- Use specialty containers. Get specialized boxes for TVs and wardrobes. Pull garbage bags over hanging clothes in clumps and tie the bags’ strings around the bunched hangers to keep contents clean and easy to handle. (Color-code these bundles, too.) Seal liquids in plastic storage tubs with lids.
- Keep hardware together. Put screws and other hardware from anything you disassemble – sconces, TV wall mounts, shelves, etc. – in sealed plastic bags taped to the items themselves. Just be careful not to affix the bags onto a surface that could be damaged by the tape’s adhesive.
- Change your address. Fill out USPS forms to have your mail forwarded to your new address. Give your new address to family members, your banks and credit card companies, magazines and newspapers, the Department of Motor Vehicles and your employer. There’s an extensive list of organizations and businesses you might want to inform at Apartmentguide.com.
2 WEEKS AHEAD
- Finish packing the house. Label the boxes you pack last that contain your most-used items – laptops, phones, everyday dishes, remote controls, etc. – with 3 strips of colored tape. Tell movers to keep these boxes easily accessible in the new location.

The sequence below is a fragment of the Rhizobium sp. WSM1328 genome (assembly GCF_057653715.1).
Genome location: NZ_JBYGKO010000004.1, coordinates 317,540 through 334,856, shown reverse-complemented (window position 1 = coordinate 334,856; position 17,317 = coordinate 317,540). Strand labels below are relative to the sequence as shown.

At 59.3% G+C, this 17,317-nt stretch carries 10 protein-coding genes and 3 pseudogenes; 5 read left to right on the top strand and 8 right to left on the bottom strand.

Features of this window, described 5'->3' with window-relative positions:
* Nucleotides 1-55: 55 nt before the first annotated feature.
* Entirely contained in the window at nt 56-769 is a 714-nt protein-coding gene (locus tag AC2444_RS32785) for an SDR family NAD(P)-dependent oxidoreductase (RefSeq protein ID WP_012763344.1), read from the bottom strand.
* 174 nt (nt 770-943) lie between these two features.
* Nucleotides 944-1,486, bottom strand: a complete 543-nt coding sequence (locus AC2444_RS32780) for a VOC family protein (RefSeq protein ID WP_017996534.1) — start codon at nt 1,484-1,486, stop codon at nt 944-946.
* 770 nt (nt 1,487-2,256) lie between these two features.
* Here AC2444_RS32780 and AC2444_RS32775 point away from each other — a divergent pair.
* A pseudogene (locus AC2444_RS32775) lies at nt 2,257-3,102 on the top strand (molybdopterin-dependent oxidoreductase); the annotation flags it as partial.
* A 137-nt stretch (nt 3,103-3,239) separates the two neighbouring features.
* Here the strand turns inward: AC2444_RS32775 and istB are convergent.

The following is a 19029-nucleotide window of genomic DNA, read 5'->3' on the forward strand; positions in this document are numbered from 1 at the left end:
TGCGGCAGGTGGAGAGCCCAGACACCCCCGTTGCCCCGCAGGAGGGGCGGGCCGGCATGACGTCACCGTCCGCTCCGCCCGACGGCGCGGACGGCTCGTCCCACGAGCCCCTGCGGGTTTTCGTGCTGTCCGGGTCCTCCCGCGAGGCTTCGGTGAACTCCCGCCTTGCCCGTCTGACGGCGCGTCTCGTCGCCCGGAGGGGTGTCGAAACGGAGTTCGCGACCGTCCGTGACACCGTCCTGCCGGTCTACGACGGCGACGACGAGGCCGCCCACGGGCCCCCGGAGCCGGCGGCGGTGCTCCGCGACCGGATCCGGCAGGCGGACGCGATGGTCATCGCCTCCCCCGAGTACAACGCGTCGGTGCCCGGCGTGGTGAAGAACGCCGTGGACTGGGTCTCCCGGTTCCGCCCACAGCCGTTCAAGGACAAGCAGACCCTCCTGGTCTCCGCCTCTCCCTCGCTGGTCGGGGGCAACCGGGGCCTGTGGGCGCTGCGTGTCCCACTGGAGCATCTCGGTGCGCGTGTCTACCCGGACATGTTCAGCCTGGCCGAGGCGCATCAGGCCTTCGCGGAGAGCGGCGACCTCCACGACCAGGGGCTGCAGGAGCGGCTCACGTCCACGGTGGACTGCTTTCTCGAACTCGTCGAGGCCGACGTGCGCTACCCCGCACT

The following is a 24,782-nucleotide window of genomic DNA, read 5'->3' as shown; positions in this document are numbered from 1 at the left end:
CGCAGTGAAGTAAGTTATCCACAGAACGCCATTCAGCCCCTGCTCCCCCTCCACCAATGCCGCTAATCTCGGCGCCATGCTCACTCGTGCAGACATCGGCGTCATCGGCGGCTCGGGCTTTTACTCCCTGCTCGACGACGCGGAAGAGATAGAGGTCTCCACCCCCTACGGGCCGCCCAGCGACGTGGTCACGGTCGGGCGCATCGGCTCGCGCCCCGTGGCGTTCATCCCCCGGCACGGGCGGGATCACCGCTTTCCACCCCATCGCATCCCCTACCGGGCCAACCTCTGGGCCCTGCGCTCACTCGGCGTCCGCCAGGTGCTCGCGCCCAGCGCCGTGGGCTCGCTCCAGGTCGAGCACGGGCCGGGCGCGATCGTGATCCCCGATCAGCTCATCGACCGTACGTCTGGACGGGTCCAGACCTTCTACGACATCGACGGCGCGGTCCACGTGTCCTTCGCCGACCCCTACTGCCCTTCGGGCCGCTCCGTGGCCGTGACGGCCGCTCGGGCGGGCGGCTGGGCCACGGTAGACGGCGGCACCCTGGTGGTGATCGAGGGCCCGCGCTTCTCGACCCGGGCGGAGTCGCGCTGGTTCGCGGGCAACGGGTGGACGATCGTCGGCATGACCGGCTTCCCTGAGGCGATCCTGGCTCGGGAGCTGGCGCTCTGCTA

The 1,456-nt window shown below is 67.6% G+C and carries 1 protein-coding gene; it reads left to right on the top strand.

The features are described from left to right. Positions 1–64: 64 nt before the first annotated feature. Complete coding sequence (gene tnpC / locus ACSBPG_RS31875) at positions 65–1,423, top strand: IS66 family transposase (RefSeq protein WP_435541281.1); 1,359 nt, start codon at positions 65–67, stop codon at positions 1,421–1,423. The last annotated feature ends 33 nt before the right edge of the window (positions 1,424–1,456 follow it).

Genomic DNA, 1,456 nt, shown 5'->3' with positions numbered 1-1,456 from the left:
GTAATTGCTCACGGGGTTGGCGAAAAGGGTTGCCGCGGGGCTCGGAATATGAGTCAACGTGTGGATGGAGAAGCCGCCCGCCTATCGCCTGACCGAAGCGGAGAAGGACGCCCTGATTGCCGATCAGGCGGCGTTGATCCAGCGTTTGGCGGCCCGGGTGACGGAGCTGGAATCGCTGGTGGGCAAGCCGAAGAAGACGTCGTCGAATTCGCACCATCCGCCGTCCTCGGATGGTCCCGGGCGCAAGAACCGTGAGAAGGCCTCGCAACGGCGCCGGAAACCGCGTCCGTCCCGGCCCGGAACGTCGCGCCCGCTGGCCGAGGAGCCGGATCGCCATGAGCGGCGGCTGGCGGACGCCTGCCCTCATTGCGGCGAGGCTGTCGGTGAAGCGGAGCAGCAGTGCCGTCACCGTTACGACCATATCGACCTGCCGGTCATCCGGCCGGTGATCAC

- Confirm your dates. Call utility companies to make sure your services are scheduled to be connected the correct day, and double-check the move time with the movers. If you’ve arranged to have your old home cleaned, it’s smart to double check that task, too.
- Defrost your fridge and drain gas-powered equipment. Unplug the refrigerator to give it time to defrost and drain. Drain gas and oil from mowers and similar equipment, and discard the fluids properly.
- Create a “First Night Kit.” Pack a box or overnight bag for each family member with a change of clothes, toiletries and medications, plus favorite toys for kids and pets. Include cleaning supplies, toilet paper, snacks, a utility knife (for unpacking) and a first aid kit.
- Pack your valuables. Carry jewelry, medications, easily-damaged items and other valuables with you.
- Do last-minute errands. Get cash to tip the movers and buy pizza for the family. Take pets to a kennel or drop them off with a friend. Pick up the keys to your new home.
- Arrive ahead of the moving truck. Give yourself plenty of time to figure out furniture arrangement and where things go.
- Direct the operation. Explain your system to the moving firm’s foreman, and give him a copy of the spreadsheet before his team begins working.
- Take care of your movers. Moving is tough work, so plan to provide water and lunch for the movers. As for tipping: For a half-day job, $10 per mover is the rule of thumb; for a full-day, $20 each.
- Give your old home a clean sweep. If you’re a homeowner, you’ll probably have to do this before the closing. If you rent and have a security deposit, take photos after you’re done – in case of disputes.
- Unpack the bedrooms. Arrange the furniture first to make sure there’s a clear path to the bed. Make the beds NOW, so at the end of the day, everyone can just tumble in – exhausted.